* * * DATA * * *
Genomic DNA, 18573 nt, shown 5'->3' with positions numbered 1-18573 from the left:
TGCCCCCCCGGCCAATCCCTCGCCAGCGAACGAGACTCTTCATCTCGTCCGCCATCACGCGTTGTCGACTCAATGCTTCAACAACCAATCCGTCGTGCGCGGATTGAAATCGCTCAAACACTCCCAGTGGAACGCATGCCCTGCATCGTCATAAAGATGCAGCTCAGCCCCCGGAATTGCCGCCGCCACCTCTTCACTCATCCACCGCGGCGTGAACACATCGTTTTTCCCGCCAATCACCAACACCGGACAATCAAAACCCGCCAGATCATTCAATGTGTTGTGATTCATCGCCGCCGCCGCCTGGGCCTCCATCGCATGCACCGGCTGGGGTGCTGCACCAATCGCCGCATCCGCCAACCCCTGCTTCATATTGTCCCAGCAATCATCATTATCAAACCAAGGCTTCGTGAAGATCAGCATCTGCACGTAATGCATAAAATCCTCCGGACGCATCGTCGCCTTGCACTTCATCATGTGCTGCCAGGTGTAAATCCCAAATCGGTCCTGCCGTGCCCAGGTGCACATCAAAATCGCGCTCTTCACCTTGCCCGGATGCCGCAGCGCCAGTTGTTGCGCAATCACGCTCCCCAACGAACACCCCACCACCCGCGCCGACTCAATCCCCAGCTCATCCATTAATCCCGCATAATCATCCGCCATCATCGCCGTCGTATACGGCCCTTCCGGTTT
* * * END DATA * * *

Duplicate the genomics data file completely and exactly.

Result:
Genomic DNA, 18573 nt, shown 5'->3' with positions numbered 1-18573 from the left:
TGCCCCCCCGGCCAATCCCTCGCCAGCGAACGAGACTCTTCATCTCGTCCGCCATCACGCGTTGTCGACTCAATGCTTCAACAACCAATCCGTCGTGCGCGGATTGAAATCGCTCAAACACTCCCAGTGGAACGCATGCCCTGCATCGTCATAAAGATGCAGCTCAGCCCCCGGAATTGCCGCCGCCACCTCTTCACTCATCCACCGCGGCGTGAACACATCGTTTTTCCCGCCAATCACCAACACCGGACAATCAAAACCCGCCAGATCATTCAATGTGTTGTGATTCATCGCCGCCGCCGCCTGGGCCTCCATCGCATGCACCGGCTGGGGTGCTGCACCAATCGCCGCATCCGCCAACCCCTGCTTCATATTGTCCCAGCAATCATCATTATCAAACCAAGGCTTCGTGAAGATCAGCATCTGCACGTAATGCATAAAATCCTCCGGACGCATCGTCGCCTTGCACTTCATCATGTGCTGCCAGGTGTAAATCCCAAATCGGTCCTGCCGTGCCCAGGTGCACATCAAAATCGCGCTCTTCACCTTGCCCGGATGCCGCAGCGCCAGTTGTTGCGCAATCACGCTCCCCAACGAACACCCCACCACCCGCGCCGACTCAATCCCCAGCTCATCCATTAATCCCGCATAATCATCCGCCATCATCGCCGTCGTATACGGCCCTTCCGGTTT